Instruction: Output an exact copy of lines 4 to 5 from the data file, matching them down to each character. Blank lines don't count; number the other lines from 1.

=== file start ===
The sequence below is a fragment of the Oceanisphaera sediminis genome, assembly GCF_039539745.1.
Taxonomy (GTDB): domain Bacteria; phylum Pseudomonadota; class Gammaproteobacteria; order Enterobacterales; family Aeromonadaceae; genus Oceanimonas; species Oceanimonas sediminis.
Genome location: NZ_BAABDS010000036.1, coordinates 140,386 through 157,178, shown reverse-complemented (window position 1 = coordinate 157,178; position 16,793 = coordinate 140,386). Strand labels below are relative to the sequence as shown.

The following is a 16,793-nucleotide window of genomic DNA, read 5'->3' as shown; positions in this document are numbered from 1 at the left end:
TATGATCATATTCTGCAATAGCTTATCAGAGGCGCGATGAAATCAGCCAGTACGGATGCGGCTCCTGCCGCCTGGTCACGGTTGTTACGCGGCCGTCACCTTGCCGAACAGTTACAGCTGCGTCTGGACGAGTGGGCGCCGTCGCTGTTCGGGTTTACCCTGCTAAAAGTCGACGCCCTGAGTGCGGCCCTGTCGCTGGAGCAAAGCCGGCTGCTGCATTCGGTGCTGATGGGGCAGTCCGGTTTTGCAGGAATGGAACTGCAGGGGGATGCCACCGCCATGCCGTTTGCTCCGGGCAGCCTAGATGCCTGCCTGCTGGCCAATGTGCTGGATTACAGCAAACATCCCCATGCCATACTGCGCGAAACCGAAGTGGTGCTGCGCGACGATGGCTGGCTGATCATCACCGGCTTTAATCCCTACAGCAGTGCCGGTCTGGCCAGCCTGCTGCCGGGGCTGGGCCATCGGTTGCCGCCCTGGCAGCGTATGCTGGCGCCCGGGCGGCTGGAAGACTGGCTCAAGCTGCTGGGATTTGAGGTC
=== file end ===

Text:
The following is a 16,793-nucleotide window of genomic DNA, read 5'->3' as shown; positions in this document are numbered from 1 at the left end:
TATGATCATATTCTGCAATAGCTTATCAGAGGCGCGATGAAATCAGCCAGTACGGATGCGGCTCCTGCCGCCTGGTCACGGTTGTTACGCGGCCGTCACCTTGCCGAACAGTTACAGCTGCGTCTGGACGAGTGGGCGCCGTCGCTGTTCGGGTTTACCCTGCTAAAAGTCGACGCCCTGAGTGCGGCCCTGTCGCTGGAGCAAAGCCGGCTGCTGCATTCGGTGCTGATGGGGCAGTCCGGTTTTGCAGGAATGGAACTGCAGGGGGATGCCACCGCCATGCCGTTTGCTCCGGGCAGCCTAGATGCCTGCCTGCTGGCCAATGTGCTGGATTACAGCAAACATCCCCATGCCATACTGCGCGAAACCGAAGTGGTGCTGCGCGACGATGGCTGGCTGATCATCACCGGCTTTAATCCCTACAGCAGTGCCGGTCTGGCCAGCCTGCTGCCGGGGCTGGGCCATCGGTTGCCGCCCTGGCAGCGTATGCTGGCGCCCGGGCGGCTGGAAGACTGGCTCAAGCTGCTGGGATTTGAGGTC